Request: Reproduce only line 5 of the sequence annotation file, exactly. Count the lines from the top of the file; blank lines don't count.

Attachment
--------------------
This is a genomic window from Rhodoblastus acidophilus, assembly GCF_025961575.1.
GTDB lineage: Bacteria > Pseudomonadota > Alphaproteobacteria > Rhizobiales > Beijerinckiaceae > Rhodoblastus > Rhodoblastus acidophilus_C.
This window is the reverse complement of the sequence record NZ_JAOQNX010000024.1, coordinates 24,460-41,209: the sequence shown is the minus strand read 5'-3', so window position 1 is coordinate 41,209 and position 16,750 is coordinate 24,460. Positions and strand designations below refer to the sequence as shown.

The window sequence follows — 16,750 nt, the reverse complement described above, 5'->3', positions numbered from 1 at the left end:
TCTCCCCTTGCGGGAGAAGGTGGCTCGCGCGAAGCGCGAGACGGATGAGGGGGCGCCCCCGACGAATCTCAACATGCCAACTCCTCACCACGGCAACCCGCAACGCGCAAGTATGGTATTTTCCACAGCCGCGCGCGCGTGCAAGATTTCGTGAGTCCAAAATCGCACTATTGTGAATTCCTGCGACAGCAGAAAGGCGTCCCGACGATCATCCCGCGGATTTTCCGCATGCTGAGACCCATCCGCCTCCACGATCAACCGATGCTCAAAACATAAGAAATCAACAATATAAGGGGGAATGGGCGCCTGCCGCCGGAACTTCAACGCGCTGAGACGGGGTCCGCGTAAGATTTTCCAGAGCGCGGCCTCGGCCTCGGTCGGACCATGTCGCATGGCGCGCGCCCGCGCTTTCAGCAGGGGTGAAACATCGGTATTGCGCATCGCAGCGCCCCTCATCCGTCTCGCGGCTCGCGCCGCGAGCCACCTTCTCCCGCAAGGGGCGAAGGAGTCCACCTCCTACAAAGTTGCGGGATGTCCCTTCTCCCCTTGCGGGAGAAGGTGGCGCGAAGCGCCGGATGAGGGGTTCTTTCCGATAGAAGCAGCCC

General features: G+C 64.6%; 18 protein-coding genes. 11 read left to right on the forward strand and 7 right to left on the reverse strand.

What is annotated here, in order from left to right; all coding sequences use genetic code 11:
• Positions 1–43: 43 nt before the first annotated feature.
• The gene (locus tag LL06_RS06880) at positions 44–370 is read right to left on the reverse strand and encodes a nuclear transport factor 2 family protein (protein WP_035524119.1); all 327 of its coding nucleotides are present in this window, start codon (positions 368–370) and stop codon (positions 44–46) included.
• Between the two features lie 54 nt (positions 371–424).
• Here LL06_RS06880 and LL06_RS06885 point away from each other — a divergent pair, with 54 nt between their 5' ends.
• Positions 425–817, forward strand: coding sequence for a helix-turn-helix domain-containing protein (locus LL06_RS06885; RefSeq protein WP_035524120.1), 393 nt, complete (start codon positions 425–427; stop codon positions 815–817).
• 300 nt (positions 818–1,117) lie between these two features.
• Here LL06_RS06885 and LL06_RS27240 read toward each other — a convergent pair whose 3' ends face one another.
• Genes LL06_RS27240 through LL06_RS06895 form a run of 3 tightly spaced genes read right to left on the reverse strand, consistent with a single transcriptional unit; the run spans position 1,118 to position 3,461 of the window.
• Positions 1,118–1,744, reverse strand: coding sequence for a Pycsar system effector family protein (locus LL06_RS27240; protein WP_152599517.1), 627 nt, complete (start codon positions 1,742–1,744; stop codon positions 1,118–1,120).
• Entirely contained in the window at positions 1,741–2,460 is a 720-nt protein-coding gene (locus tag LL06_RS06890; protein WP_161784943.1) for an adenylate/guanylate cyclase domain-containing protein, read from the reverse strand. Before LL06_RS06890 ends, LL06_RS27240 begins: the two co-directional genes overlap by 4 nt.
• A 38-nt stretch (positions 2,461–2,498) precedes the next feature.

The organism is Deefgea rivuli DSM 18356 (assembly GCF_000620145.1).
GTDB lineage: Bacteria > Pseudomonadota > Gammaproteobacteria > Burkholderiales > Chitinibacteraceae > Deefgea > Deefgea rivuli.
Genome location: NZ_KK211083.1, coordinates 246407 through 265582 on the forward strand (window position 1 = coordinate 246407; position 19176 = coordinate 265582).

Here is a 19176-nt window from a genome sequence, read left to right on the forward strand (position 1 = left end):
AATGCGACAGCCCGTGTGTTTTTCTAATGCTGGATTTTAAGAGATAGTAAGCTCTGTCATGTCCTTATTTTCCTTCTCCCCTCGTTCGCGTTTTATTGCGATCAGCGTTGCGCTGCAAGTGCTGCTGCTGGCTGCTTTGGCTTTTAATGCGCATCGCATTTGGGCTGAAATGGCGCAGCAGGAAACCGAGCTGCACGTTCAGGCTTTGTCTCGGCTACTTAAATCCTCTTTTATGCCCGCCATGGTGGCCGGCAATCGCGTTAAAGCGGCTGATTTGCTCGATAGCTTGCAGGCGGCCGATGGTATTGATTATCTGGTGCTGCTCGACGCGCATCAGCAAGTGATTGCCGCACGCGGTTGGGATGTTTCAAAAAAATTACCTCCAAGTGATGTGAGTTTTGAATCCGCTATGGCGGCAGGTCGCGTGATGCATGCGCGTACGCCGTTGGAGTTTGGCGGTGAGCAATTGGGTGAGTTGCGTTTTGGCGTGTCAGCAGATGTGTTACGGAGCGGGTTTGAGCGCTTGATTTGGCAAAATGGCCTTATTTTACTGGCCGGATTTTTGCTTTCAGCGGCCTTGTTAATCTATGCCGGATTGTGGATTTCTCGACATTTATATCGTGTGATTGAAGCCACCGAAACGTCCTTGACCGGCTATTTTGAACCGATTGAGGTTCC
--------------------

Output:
TCTCCCCTTGCGGGAGAAGGTGGCTCGCGCGAAGCGCGAGACGGATGAGGGGGCGCCCCCGACGAATCTCAACATGCCAACTCCTCACCACGGCAACCCGCAACGCGCAAGTATGGTATTTTCCACAGCCGCGCGCGCGTGCAAGATTTCGTGAGTCCAAAATCGCACTATTGTGAATTCCTGCGACAGCAGAAAGGCGTCCCGACGATCATCCCGCGGATTTTCCGCATGCTGAGACCCATCCGCCTCCACGATCAACCGATGCTCAAAACATAAGAAATCAACAATATAAGGGGGAATGGGCGCCTGCCGCCGGAACTTCAACGCGCTGAGACGGGGTCCGCGTAAGATTTTCCAGAGCGCGGCCTCGGCCTCGGTCGGACCATGTCGCATGGCGCGCGCCCGCGCTTTCAGCAGGGGTGAAACATCGGTATTGCGCATCGCAGCGCCCCTCATCCGTCTCGCGGCTCGCGCCGCGAGCCACCTTCTCCCGCAAGGGGCGAAGGAGTCCACCTCCTACAAAGTTGCGGGATGTCCCTTCTCCCCTTGCGGGAGAAGGTGGCGCGAAGCGCCGGATGAGGGGTTCTTTCCGATAGAAGCAGCCC